Japan Bolsters the Lethality of its F-15 Fighter Jets Amid Tensions With China

As Japan prepares to officially announce its record-high $51.7 billion military budget proposal, it seeks to double the payload of its 200 F-15 jet fighters in an attempt to cool down Chinese military presence near southern Japanese islands.

Japanese military budget for fiscal year 2017, which will end in March 2018, includes a number of costly measures aimed to significantly bolster Japanese military amid rising tensions in South China Sea in particular and in the region in general.

Among other things, Japan seeks to boost weapon capacity of their 200 US-made F-15 jet fighters, by doubling the amount of air-to-air missiles they carry, from 8 to 16 per plane.

An advanced Global Hawk surveillance drone is displayed outside its hangar at Misawa Air Base in northern Japan Friday, May 30, 2014. - Sputnik International
Japan Plans Fighter Drone Development Amid Massive Army Upgrade

The Japanese Air Self Defense Force (ASDF) is also going to extend the planes' lifespan by starting a massive repair program for damaged planes.

The proposed military program, which will be officially introduced later this month, reportedly includes the purchase of an undisclosed number of controversial Lockheed Martin F-35 jet fighters and development of unmanned drone fighter jet, which is set to be put in operation by year 2037.

The massive increase in military appropriations out of Tokyo may be warranted in response to Beijing's growing animosity towards its longstanding regional rival including recent air contact between Chinese and Japanese warplanes over the East China Sea.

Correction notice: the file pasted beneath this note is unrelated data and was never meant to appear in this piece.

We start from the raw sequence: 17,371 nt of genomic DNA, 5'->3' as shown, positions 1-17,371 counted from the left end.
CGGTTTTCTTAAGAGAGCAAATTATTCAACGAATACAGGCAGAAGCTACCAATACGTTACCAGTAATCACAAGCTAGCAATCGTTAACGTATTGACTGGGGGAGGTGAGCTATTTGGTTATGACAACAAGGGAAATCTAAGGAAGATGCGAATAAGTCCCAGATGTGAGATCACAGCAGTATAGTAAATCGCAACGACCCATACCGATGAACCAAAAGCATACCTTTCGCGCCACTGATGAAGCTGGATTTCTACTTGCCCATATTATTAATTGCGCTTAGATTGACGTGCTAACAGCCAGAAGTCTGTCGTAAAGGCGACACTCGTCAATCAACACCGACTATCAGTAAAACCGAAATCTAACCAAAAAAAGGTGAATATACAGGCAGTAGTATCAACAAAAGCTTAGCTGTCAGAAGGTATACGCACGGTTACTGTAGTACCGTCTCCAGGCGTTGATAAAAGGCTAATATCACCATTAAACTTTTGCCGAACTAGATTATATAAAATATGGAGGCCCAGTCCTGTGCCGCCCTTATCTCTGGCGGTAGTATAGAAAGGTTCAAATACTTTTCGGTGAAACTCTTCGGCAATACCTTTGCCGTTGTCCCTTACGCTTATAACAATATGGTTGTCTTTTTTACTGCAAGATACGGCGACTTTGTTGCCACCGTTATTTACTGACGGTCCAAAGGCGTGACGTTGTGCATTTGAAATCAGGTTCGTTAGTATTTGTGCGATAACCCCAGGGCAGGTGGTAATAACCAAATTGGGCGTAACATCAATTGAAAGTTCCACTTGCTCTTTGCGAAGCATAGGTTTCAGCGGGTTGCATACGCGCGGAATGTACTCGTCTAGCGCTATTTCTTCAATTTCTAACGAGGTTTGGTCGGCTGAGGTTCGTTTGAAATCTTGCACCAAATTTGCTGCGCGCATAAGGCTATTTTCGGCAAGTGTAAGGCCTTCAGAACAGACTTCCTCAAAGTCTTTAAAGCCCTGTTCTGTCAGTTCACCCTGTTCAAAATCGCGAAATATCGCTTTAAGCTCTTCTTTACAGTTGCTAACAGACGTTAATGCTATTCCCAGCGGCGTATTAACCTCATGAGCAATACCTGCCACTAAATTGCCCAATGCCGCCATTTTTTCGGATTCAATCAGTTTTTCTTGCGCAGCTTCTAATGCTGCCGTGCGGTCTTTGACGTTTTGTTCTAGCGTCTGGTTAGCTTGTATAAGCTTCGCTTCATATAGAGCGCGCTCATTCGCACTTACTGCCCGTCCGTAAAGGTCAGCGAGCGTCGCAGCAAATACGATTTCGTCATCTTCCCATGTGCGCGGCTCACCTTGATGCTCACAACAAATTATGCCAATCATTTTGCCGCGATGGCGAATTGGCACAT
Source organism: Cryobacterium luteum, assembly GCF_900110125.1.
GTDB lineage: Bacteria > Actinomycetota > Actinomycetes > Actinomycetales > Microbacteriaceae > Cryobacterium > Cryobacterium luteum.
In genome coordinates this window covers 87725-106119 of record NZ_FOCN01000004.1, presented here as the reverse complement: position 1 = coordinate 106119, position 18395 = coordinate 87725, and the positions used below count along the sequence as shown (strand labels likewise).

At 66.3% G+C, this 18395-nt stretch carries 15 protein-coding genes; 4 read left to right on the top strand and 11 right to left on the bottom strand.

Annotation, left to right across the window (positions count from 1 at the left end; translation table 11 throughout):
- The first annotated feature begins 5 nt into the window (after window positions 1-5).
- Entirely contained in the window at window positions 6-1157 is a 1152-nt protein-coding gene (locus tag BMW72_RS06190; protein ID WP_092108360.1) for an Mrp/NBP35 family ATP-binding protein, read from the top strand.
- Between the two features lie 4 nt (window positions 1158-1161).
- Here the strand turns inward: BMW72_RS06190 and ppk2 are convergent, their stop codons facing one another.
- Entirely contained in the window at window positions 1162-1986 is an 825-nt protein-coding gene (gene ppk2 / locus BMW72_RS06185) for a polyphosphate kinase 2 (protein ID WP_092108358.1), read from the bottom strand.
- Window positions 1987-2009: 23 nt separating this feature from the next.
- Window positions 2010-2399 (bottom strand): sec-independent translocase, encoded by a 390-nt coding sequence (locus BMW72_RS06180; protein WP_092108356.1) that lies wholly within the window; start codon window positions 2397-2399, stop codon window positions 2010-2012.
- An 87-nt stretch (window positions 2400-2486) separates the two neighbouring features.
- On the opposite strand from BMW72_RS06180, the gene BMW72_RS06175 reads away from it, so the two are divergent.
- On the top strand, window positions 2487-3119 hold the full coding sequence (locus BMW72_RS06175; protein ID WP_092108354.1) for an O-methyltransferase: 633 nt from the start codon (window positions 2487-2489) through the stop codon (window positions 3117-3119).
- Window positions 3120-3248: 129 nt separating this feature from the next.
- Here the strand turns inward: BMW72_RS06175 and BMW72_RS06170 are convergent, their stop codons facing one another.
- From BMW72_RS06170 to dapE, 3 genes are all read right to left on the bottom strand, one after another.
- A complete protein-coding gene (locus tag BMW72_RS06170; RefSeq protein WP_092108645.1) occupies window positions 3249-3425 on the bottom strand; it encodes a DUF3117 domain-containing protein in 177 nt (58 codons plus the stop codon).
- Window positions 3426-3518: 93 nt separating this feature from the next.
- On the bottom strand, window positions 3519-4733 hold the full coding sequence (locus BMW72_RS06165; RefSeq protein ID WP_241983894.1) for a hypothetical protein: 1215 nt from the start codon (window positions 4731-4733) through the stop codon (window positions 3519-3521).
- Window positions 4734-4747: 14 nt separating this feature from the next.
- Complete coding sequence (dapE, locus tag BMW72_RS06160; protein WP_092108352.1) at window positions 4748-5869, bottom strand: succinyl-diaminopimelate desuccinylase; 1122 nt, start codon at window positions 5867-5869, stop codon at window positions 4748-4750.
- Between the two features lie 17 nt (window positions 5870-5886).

The two countries are embroiled in a territorial dispute regarding the Senkaku (known by China as Diaoyu) Islands with both China and Japan holding overlapping claims. The West recognizes Japan's control of the Senkaku Islands, a reality that may be increasingly unfavorable to China in light of the international pressure mounted on Beijing over the separate territorial dispute in the South China Sea.

Japan has inflamed historical tensions by beckoning China to give up its claim to the South China Sea, which includes islands and a valuable swath of water through which 40% of the world's shipborne trade transits each day, despite the fact that Tokyo itself is not a party to that dispute. China has repeatedly warned of war against Japan if it should undertake joint naval operations with the US in the contested area.


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